Family Law Prof Blog

Editor: Margaret Ryznar
Indiana University
Robert H. McKinney School of Law

Saturday, May 12, 2018

Old Divorce Capital


Locals called the Overland Limited train the “divorcée special.” It pulled into the little yellow train station in Reno, Nevada, on a regular basis to deposit the latest arrivals to the city that was once dubbed “the divorce capital of the world.” At the station, the divorce seekers, most of whom were women from as far away as the East Coast, were usually met by a driver or their local divorce lawyer.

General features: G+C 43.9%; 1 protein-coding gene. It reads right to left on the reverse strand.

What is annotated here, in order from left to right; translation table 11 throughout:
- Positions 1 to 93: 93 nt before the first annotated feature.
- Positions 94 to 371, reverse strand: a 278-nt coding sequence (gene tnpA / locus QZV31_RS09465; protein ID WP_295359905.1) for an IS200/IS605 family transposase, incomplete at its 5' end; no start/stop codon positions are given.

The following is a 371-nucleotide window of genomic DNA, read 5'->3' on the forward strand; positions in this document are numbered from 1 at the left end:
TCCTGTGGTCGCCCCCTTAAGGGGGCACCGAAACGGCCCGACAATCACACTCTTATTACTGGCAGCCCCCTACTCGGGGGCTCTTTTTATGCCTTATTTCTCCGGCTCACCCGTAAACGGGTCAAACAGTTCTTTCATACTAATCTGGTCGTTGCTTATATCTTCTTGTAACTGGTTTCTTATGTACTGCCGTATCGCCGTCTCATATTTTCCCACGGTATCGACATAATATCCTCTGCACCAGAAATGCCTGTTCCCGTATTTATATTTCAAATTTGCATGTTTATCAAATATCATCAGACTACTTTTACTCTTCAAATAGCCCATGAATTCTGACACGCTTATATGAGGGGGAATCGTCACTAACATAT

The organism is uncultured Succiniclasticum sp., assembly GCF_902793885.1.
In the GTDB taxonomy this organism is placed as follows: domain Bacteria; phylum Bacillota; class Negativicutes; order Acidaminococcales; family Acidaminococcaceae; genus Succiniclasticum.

But it was quite possible that they would be met by a rugged man in jeans and a cowboy hat — a dude wrangler from a local “divorce ranch.” That’s right, a real-life cowboy. And, for many new arrivals, that was just the beginning of the adventure. Starting in the 1930s, Reno and its divorce ranches represented not just a place where you could await the end of your marriage, but also an opportunity to remake your life.

Read more here.

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